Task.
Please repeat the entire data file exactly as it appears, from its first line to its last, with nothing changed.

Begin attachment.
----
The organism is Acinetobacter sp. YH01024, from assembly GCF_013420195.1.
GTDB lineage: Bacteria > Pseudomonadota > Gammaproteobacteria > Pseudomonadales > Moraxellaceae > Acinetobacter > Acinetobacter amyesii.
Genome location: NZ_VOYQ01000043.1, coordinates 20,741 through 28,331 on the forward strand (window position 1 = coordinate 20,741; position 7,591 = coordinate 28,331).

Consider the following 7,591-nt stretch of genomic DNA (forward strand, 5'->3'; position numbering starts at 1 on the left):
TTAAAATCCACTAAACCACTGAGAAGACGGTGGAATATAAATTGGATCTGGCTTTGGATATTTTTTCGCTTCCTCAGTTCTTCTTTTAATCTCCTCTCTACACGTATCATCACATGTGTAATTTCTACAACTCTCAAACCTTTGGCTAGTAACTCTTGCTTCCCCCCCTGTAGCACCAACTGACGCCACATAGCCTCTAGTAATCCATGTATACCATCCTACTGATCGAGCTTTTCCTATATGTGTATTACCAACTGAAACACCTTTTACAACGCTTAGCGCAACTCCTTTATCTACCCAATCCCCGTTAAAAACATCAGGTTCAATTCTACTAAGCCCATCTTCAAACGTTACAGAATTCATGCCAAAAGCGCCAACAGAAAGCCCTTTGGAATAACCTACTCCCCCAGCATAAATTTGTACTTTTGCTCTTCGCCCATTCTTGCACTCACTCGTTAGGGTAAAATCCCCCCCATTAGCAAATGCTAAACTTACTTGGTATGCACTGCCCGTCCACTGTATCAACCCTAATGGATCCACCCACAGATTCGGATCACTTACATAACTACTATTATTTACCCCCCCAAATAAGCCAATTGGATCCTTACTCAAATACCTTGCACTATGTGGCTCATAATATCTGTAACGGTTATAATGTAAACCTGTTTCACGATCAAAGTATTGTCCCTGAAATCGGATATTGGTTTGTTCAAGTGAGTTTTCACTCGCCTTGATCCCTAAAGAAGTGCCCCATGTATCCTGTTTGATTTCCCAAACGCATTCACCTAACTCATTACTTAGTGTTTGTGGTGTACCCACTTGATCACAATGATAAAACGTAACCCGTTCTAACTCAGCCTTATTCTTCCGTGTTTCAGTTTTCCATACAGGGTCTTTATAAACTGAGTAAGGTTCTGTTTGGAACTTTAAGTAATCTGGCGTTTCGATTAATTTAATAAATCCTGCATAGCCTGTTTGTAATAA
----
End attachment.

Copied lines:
The organism is Acinetobacter sp. YH01024, from assembly GCF_013420195.1.
GTDB lineage: Bacteria > Pseudomonadota > Gammaproteobacteria > Pseudomonadales > Moraxellaceae > Acinetobacter > Acinetobacter amyesii.
Genome location: NZ_VOYQ01000043.1, coordinates 20,741 through 28,331 on the forward strand (window position 1 = coordinate 20,741; position 7,591 = coordinate 28,331).

Consider the following 7,591-nt stretch of genomic DNA (forward strand, 5'->3'; position numbering starts at 1 on the left):
TTAAAATCCACTAAACCACTGAGAAGACGGTGGAATATAAATTGGATCTGGCTTTGGATATTTTTTCGCTTCCTCAGTTCTTCTTTTAATCTCCTCTCTACACGTATCATCACATGTGTAATTTCTACAACTCTCAAACCTTTGGCTAGTAACTCTTGCTTCCCCCCCTGTAGCACCAACTGACGCCACATAGCCTCTAGTAATCCATGTATACCATCCTACTGATCGAGCTTTTCCTATATGTGTATTACCAACTGAAACACCTTTTACAACGCTTAGCGCAACTCCTTTATCTACCCAATCCCCGTTAAAAACATCAGGTTCAATTCTACTAAGCCCATCTTCAAACGTTACAGAATTCATGCCAAAAGCGCCAACAGAAAGCCCTTTGGAATAACCTACTCCCCCAGCATAAATTTGTACTTTTGCTCTTCGCCCATTCTTGCACTCACTCGTTAGGGTAAAATCCCCCCCATTAGCAAATGCTAAACTTACTTGGTATGCACTGCCCGTCCACTGTATCAACCCTAATGGATCCACCCACAGATTCGGATCACTTACATAACTACTATTATTTACCCCCCCAAATAAGCCAATTGGATCCTTACTCAAATACCTTGCACTATGTGGCTCATAATATCTGTAACGGTTATAATGTAAACCTGTTTCACGATCAAAGTATTGTCCCTGAAATCGGATATTGGTTTGTTCAAGTGAGTTTTCACTCGCCTTGATCCCTAAAGAAGTGCCCCATGTATCCTGTTTGATTTCCCAAACGCATTCACCTAACTCATTACTTAGTGTTTGTGGTGTACCCACTTGATCACAATGATAAAACGTAACCCGTTCTAACTCAGCCTTATTCTTCCGTGTTTCAGTTTTCCATACAGGGTCTTTATAAACTGAGTAAGGTTCTGTTTGGAACTTTAAGTAATCTGGCGTTTCGATTAATTTAATAAATCCTGCATAGCCTGTTTGTAATAA